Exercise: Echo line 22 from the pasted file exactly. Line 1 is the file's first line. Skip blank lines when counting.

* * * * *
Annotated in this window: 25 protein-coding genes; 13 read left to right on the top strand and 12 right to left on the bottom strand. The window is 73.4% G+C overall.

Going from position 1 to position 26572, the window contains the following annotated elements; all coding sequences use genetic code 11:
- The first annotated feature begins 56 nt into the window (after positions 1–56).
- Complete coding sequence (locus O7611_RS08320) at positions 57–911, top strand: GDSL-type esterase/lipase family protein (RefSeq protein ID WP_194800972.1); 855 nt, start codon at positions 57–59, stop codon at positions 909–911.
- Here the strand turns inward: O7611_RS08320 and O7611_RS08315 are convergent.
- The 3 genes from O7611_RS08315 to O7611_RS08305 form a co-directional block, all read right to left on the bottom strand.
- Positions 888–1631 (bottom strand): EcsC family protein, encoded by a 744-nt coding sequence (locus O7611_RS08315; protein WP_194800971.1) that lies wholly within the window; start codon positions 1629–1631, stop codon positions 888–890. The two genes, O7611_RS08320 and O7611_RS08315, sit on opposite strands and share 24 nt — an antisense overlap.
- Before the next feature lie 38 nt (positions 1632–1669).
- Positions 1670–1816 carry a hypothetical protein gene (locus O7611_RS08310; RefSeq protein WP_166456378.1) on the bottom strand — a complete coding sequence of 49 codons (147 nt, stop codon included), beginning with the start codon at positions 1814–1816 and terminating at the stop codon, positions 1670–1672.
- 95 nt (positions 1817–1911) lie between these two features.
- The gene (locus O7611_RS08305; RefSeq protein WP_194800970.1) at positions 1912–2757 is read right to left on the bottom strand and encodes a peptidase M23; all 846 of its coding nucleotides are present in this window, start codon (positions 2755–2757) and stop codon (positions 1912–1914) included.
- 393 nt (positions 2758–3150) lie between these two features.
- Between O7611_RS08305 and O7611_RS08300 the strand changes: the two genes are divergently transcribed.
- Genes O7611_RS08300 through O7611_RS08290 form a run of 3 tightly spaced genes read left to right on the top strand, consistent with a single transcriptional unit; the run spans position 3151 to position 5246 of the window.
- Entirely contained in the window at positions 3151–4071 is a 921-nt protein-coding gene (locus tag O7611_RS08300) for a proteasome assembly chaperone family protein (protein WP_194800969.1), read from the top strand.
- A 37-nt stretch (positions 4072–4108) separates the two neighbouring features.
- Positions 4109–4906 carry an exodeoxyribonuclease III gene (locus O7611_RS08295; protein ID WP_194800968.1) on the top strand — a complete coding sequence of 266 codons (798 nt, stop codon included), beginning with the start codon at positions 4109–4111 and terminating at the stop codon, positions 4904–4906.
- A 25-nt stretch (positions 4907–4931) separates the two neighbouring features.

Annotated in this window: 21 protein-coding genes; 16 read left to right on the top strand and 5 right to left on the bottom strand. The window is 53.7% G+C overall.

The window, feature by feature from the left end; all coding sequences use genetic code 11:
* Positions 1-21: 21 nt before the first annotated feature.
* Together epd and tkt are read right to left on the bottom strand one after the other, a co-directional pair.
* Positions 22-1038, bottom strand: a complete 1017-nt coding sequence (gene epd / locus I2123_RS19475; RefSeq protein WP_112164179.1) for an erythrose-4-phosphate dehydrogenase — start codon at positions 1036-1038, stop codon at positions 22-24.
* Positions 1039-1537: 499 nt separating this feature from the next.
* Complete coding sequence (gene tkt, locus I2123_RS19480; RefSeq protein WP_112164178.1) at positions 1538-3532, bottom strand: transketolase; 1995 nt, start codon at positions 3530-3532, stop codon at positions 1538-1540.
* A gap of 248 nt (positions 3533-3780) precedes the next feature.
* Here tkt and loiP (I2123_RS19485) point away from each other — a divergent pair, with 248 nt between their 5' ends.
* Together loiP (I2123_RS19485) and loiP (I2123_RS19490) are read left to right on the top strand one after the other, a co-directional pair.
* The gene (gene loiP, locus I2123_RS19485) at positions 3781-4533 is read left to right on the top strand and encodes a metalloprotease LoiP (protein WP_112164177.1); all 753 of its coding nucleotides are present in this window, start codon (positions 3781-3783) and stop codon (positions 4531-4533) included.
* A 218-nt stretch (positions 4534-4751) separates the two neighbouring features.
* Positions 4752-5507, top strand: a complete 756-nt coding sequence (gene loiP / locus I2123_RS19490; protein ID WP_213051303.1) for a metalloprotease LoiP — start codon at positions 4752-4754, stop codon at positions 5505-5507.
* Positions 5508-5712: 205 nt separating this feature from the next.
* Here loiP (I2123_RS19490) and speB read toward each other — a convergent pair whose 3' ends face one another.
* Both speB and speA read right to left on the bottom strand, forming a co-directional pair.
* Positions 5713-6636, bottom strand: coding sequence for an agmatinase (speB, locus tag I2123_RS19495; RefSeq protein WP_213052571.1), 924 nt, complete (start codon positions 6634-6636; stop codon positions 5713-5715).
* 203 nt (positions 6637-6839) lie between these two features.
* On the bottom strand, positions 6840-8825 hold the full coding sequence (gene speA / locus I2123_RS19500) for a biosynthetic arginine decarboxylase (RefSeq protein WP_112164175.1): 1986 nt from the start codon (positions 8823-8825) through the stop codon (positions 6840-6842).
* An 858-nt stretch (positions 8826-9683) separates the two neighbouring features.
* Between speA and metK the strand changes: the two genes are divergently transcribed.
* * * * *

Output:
* Together epd and tkt are read right to left on the bottom strand one after the other, a co-directional pair.